'This Unruly Mess I've Made' Reviews: Critics Divided Over Macklemore and Ryan Lewis Album

'This Unruly Mess I've Made' Reviews: Critics Divided Over Macklemore and Ryan Lewis Album

Ben "Macklemore" Haggerty and his long-time collaborator Ryan Lewis released their sophomore studio album on Friday, This Unruly Mess I've Made, which follows the recording duo's debut LP, 2012's The Heist. In the hours after its release, the long-awaited LP pulled in mixed reviews — some of which were none too complimentary of the Seattle-based band's latest.

"1.5 years went into this project," wrote Haggerty in a statement on Friday. "So many ups and downs. Breakthroughs and obstacles. Conversations, debates, questions. At times I thought it would never see the light of day. But it's here."

Read more: Macklemore and Ryan Lewis Announce 2016 Album Release, 'This Unruly Mess I've Made'

The reviews are in: Early ratings from Metacritic suggest the LP's reception may not be wholly positive. The record scores a 61 our of a possible 100, though Metacritic's user score rates the album slightly higher, at a 6.7 out of 10. Meanwhile, Pitchfork awarded the record a sub-par 5.1 out of ten rating. 

"Like Macklemore, This Unruly Mess I've Made is nowhere near as bad as its detractors would like it to be," wrote Pitchfork's Jeremy Gordon. "It's an occasionally inspiring, often corny rap album made for winning Grammy nominations and waking the hearts of the unwoken. The sum of this is sometimes appealing, though frustrating, if only because you'd like to imagine a world where Macklemore was not counted on to inject a dose of political consciousness into our daily proceedings."

The Guardian's Rachel Aroesti admits that the album is catchy, but not in a welcomed way — "writhing earworms" is how she'd describe the collection of tracks. 

Similarly, though Rolling Stone critic Jon Dolan called the album "a heartfelt followup," he points out that the new LP lacks the underdog magic that seemed to surround the group's first album. Yet perhaps making a pop chart-toping record was never the aim with Thus Unruly Mess I've Made.

"With the exception of the exuberant 'Downtown,' coming up with 'Thrift Shop'-style catchiness is rarely the goal here," Dolan writes. "Macklemore would rather see himself in the tradition of old-school edutainers like KRS-One (who appears on 'Buckshot')."

The bad news for Haggerty is that, despite his best efforts to reclaim the sense of hype his work inspired in 2012, early reviews suggest he may have fallen short. And the artist was all but desperate to do exactly the opposite. 

In working toward this release, Haggerty struggled with intense anxiety, fear of imperfection and what he felt was mounting pressure to deliver. And the neurosis sent him running. 

"I had to figure out how to use my voice again," the artist wrote in a statement. "So, we went ghost. What I couldn't find in a hotel room, on the road or in Seattle, I found in the middle of nowhere. No reception. Making music not because we had to, but because we got to. I had forgotten how to do that. Not being afraid of the platform we were standing on. Not creating from a place of 'don't fuck up' but creating from a place of 'fuck it up.'"

Yet despite its critics, This Unruly Mess I've Made isn't exactly a train wreck. At its best, Macklemore and Ryan Lewis prove that they're musical chameleons. Think back for instance to The Heist's "Starting Over," which featured Band of Horses' Ben Birdwell. That track proved the band's ability to absorb the essence of a different group's aura, and to use an outsider aesthetic to both elevate and enrich its own sound — creating something entirely new in the process.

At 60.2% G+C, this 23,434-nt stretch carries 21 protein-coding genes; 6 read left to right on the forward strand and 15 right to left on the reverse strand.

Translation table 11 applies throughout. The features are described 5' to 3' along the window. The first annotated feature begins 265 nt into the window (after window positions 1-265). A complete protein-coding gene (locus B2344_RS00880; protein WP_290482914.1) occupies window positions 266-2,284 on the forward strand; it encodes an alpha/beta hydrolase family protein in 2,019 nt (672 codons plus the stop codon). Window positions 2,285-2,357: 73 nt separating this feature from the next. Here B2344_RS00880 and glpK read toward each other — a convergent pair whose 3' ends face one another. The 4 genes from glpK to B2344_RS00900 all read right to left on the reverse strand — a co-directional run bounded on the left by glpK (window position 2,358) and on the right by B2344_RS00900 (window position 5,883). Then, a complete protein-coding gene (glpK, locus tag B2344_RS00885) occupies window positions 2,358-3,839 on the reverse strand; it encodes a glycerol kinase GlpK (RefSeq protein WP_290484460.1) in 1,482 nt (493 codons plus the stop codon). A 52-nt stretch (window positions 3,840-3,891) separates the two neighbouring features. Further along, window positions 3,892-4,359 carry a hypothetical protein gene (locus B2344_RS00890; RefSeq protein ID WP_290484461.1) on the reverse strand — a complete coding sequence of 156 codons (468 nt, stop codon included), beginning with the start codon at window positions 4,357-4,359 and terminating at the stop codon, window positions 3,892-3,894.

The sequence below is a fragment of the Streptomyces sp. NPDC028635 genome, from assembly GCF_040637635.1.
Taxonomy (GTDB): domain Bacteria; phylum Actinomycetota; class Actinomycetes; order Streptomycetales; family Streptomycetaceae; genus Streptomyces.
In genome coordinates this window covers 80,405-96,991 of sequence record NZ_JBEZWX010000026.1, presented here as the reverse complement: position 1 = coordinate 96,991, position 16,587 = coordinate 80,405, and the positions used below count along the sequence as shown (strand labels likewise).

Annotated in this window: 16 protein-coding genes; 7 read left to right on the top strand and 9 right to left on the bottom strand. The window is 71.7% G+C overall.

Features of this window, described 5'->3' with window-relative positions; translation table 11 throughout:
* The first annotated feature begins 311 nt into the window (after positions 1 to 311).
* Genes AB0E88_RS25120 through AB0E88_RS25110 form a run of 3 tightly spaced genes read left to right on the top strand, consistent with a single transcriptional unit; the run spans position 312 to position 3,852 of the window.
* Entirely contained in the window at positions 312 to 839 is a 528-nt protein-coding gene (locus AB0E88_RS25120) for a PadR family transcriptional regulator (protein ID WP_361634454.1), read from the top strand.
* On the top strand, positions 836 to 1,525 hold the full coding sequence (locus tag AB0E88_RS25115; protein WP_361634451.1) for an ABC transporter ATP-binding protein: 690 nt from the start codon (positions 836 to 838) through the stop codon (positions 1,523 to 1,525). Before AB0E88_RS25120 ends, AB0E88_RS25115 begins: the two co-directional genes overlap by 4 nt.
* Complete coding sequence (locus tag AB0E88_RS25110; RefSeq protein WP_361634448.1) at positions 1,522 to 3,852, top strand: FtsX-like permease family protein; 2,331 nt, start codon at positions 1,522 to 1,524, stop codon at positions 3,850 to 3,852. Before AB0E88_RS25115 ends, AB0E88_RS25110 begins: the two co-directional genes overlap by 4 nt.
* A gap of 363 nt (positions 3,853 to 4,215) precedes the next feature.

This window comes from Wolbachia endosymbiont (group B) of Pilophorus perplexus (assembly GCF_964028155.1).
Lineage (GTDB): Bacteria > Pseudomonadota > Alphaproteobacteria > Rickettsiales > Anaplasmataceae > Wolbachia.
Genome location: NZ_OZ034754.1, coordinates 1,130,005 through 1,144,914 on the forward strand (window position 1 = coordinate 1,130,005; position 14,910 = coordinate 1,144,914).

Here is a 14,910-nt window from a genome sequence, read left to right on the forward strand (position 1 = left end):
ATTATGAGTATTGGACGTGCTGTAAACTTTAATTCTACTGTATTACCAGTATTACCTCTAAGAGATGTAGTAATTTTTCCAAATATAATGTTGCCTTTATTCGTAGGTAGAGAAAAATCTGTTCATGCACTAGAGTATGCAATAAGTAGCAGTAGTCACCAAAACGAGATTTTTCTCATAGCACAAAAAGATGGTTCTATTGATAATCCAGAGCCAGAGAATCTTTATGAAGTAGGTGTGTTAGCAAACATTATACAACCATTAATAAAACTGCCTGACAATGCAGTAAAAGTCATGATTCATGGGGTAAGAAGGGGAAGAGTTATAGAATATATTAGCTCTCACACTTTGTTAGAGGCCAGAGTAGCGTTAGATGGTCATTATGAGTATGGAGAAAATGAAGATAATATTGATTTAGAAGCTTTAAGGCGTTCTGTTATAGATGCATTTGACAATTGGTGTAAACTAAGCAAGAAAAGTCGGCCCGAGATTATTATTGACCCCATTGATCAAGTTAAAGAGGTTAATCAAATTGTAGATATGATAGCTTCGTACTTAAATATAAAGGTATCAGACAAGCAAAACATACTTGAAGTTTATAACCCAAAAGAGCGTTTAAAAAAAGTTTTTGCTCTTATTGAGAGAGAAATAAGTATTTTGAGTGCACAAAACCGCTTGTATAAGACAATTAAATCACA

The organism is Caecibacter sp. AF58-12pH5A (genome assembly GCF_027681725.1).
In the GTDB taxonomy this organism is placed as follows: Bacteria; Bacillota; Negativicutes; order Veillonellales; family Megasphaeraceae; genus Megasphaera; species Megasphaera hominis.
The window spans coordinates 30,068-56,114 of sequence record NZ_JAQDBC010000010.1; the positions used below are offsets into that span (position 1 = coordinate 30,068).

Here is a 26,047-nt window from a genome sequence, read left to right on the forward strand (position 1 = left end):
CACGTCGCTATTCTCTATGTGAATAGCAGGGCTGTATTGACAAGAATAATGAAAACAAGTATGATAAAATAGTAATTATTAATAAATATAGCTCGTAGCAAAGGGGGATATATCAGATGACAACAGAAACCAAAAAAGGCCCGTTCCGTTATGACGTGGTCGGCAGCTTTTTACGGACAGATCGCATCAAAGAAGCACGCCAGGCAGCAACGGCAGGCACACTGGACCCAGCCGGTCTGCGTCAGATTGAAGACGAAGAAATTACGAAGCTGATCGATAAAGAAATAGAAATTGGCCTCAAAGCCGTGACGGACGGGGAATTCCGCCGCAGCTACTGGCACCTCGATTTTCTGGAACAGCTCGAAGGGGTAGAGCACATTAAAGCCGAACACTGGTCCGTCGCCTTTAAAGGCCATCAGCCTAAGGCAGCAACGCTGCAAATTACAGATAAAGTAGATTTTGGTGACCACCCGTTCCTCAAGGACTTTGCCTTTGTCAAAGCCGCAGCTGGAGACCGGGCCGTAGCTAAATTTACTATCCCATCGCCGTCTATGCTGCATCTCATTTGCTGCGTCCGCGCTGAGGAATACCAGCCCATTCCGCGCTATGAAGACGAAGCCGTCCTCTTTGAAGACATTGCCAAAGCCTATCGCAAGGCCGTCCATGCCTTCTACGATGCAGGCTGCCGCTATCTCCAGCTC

And the band's done it again with "Kevin," a standout, soulful cut that features up-and-coming retro revivalist and Grammy nominee Leon Bridges

Hate him or love him, the chorus Haggerty's really singing with This Unruly Mess I've Made is a long chase with authenticity. After releasing the single "White Privlidge II," which is the album's closing track, some accused the artists of using complex race relations to fuel their fame. Others, however, commended the group for sparking a dialogue.

Yet despite all the chatter, Macklemore doesn't seem to care if you — or critics — doubt him.

"I just want to say thank you," Haggerty wrote in his statement on Friday. "To the fans that have ridden with us. Through everything. From an underground rap group, to pop stars to... Whatever we are now." 

He continued: 

They'll always try to put boxes around art. Label. Good/bad. Compare/contrast. Make sense of it through their lens. But at the end of the day, I just care about the people. The ones that got us this far. I hope you resonate with it. That something grabs you. Makes you think. Question... That's what music is for. I'm truly proud of what we made.

Macklemore and Ryan Lewis are hitting the road for an exhaustive overseas tour, which begins with a March 8 show in Luxemburg. The band will continue with shows in numerous European countries — Germany, Poland, France, Italy and Spain  to name a few — before returning to the states to perform at Bonnaroo Music Festival in June. Here's a full list of tour dates and concert ticket purchase options.  

This Unruly Mess I've Made track list:

1. "Light Tunnels" (feat. Mike Slap)

2. "Downtown" (feat. Melle Mel, Grandmaster Caz, Kool Moe Dee & Eric Nally)

3. "Brad Pitt's Cousin" (feat. XP)

4. "Buckshot" (feat. KRS-One & DJ Premier)

5. "Growing Up" (feat. Ed Sheeran)

6. "Kevin" (feat. Leon Bridges)

7. "St. Ides"

8. "Need to Know" (feat. Chance the Rapper)

9. "Dance Off" (feat. Idris Elba & Anderson .Paak)

10. "Let's Eat" (feat. XP)

11. "Bolo Tie" (feat. YG)

12. "The Train" (feat. Carla Morrison)

13. "White Privilege II" (feat. Jamila Woods)